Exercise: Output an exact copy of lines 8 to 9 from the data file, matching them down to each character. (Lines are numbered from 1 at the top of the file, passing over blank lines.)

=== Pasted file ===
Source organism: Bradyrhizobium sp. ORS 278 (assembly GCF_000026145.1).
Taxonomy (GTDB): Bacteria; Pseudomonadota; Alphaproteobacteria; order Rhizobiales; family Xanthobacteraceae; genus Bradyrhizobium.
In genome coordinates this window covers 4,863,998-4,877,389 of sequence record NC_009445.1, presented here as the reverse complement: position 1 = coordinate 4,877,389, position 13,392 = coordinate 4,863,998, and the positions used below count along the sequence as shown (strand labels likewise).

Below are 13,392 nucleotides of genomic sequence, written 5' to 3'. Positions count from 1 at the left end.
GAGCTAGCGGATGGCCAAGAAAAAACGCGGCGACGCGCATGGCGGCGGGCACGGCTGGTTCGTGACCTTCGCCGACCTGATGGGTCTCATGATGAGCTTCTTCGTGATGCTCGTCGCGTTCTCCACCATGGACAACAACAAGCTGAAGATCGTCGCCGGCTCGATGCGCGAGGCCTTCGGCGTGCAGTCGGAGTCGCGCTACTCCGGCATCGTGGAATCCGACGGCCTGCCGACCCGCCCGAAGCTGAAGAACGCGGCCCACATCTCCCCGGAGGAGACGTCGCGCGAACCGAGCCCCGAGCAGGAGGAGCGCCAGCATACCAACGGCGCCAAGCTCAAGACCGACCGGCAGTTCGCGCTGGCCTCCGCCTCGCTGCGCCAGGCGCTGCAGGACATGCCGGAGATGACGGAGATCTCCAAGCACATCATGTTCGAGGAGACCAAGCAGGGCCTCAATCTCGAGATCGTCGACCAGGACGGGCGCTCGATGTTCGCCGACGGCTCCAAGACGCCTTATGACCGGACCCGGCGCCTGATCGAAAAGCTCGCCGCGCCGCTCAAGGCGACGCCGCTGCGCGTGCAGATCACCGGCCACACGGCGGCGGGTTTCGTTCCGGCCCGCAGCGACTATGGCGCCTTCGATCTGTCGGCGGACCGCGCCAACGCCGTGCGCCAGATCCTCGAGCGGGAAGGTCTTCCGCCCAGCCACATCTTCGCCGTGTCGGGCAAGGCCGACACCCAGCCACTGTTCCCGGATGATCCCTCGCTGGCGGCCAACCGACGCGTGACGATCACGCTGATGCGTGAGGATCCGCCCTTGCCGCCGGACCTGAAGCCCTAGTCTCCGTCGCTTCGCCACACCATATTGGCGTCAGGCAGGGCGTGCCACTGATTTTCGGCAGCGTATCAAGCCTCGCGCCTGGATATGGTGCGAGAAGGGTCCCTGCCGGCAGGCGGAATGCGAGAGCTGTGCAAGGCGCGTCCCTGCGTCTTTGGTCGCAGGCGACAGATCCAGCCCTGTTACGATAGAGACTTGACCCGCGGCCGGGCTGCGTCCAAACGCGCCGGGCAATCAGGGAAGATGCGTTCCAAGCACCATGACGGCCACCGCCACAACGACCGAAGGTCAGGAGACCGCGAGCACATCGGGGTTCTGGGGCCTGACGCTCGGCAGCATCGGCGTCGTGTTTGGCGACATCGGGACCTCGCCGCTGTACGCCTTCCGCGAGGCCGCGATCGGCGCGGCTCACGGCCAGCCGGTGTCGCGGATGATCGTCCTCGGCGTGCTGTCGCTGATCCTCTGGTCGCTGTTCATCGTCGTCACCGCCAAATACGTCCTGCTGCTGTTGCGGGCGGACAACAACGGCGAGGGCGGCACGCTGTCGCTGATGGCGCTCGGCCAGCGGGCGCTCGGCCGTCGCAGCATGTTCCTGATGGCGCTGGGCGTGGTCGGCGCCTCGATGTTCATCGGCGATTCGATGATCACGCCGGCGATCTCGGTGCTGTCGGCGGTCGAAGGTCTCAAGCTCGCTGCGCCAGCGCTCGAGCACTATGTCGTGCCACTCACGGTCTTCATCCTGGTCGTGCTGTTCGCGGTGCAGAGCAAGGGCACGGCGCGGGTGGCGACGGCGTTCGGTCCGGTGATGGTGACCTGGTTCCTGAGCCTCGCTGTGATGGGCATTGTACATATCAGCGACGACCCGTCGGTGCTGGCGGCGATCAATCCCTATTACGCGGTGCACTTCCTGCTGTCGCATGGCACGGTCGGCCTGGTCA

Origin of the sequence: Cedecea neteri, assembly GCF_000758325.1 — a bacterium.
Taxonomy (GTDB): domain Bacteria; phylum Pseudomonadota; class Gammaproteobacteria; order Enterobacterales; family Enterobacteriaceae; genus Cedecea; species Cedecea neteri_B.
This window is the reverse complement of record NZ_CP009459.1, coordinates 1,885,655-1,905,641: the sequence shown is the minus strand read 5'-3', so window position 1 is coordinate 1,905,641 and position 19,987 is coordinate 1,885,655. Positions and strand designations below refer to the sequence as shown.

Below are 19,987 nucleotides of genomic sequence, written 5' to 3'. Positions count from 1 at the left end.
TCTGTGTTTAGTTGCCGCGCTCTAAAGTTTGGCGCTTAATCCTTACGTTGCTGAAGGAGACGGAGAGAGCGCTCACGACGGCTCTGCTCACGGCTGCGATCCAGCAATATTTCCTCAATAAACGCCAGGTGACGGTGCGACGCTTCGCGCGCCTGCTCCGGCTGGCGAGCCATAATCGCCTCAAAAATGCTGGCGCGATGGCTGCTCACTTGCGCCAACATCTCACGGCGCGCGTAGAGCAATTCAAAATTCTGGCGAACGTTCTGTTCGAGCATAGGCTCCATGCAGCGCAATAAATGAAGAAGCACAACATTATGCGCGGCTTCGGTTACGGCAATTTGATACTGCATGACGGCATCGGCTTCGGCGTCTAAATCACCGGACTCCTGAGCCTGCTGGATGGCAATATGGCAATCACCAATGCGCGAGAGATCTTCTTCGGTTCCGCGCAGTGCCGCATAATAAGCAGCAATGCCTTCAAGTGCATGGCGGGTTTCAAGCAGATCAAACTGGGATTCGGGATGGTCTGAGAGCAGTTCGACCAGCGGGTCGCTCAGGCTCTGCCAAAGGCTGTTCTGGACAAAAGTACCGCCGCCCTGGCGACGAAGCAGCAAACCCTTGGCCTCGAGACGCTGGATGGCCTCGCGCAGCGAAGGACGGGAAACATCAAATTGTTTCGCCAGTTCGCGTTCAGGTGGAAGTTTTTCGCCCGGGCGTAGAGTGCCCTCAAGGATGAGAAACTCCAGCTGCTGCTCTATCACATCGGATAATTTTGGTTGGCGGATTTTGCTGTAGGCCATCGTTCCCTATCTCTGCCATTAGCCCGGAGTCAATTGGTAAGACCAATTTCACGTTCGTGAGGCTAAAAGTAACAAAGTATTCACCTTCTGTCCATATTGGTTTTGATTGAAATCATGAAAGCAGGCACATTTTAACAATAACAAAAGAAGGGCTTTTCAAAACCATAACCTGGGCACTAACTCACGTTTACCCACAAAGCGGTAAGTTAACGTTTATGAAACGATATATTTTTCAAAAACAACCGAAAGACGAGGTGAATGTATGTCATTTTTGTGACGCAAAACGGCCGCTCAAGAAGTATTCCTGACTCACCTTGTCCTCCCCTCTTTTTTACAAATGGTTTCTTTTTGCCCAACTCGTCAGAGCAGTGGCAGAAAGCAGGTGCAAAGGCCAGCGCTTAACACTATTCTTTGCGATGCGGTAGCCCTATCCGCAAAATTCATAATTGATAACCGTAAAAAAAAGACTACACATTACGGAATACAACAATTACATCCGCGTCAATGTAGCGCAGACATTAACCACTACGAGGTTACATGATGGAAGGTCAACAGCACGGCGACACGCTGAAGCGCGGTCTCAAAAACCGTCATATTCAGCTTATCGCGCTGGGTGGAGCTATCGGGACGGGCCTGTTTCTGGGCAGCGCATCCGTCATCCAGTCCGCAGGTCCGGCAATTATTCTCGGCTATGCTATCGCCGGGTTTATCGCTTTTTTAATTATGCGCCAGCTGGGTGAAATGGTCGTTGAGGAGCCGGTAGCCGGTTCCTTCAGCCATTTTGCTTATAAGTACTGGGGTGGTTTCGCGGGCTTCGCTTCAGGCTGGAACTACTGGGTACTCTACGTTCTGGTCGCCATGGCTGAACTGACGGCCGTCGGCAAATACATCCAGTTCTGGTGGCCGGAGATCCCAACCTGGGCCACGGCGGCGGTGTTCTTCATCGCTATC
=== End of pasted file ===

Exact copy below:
This window is the reverse complement of record NZ_CP009459.1, coordinates 1,885,655-1,905,641: the sequence shown is the minus strand read 5'-3', so window position 1 is coordinate 1,905,641 and position 19,987 is coordinate 1,885,655. Positions and strand designations below refer to the sequence as shown.

Below are 19,987 nucleotides of genomic sequence, written 5' to 3'. Positions count from 1 at the left end.